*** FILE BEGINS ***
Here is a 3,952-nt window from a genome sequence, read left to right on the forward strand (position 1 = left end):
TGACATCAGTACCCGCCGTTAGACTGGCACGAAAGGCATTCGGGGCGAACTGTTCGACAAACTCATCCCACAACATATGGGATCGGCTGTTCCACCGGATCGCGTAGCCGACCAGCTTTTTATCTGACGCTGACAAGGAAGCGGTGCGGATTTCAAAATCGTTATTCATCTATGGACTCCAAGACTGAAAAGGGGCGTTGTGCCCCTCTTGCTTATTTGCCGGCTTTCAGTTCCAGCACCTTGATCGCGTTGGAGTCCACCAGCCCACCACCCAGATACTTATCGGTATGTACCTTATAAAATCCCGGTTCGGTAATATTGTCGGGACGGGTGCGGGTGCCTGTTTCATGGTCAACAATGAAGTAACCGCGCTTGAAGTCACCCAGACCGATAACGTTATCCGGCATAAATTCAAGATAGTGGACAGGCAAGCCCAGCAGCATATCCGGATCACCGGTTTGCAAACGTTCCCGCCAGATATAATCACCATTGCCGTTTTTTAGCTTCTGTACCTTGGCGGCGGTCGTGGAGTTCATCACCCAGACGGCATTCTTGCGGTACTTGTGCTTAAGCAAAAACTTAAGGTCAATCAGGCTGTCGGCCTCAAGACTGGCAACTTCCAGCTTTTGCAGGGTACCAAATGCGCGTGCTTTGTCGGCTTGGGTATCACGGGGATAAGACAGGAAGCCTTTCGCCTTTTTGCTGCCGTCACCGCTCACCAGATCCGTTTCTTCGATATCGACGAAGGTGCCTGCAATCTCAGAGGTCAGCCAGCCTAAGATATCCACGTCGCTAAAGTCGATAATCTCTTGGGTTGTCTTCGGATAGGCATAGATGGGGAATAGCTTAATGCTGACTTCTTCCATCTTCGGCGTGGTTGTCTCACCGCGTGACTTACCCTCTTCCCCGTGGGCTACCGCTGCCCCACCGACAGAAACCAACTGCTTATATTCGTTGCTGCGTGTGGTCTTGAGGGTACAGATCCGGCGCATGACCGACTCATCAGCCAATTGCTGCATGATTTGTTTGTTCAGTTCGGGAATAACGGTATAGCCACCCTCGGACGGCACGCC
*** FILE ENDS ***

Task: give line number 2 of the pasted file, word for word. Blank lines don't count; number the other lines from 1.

TGACATCAGTACCCGCCGTTAGACTGGCACGAAAGGCATTCGGGGCGAACTGTTCGACAAACTCATCCCACAACATATGGGATCGGCTGTTCCACCGGATCGCGTAGCCGACCAGCTTTTTATCTGACGCTGACAAGGAAGCGGTGCGGATTTCAAAATCGTTATTCATCTATGGACTCCAAGACTGAAAAGGGGCGTTGTGCCCCTCTTGCTTATTTGCCGGCTTTCAGTTCCAGCACCTTGATCGCGTTGGAGTCCACCAGCCCACCACCCAGATACTTATCGGTATGTACCTTATAAAATCCCGGTTCGGTAATATTGTCGGGACGGGTGCGGGTGCCTGTTTCATGGTCAACAATGAAGTAACCGCGCTTGAAGTCACCCAGACCGATAACGTTATCCGGCATAAATTCAAGATAGTGGACAGGCAAGCCCAGCAGCATATCCGGATCACCGGTTTGCAAACGTTCCCGCCAGATATAATCACCATTGCCGTTTTTTAGCTTCTGTACCTTGGCGGCGGTCGTGGAGTTCATCACCCAGACGGCATTCTTGCGGTACTTGTGCTTAAGCAAAAACTTAAGGTCAATCAGGCTGTCGGCCTCAAGACTGGCAACTTCCAGCTTTTGCAGGGTACCAAATGCGCGTGCTTTGTCGGCTTGGGTATCACGGGGATAAGACAGGAAGCCTTTCGCCTTTTTGCTGCCGTCACCGCTCACCAGATCCGTTTCTTCGATATCGACGAAGGTGCCTGCAATCTCAGAGGTCAGCCAGCCTAAGATATCCACGTCGCTAAAGTCGATAATCTCTTGGGTTGTCTTCGGATAGGCATAGATGGGGAATAGCTTAATGCTGACTTCTTCCATCTTCGGCGTGGTTGTCTCACCGCGTGACTTACCCTCTTCCCCGTGGGCTACCGCTGCCCCACCGACAGAAACCAACTGCTTATATTCGTTGCTGCGTGTGGTCTTGAGGGTACAGATCCGGCGCATGACCGACTCATCAGCCAATTGCTGCATGATTTGTTTGTTCAGTTCGGGAATAACGGTATAGCCACCCTCGGACGGCACGCC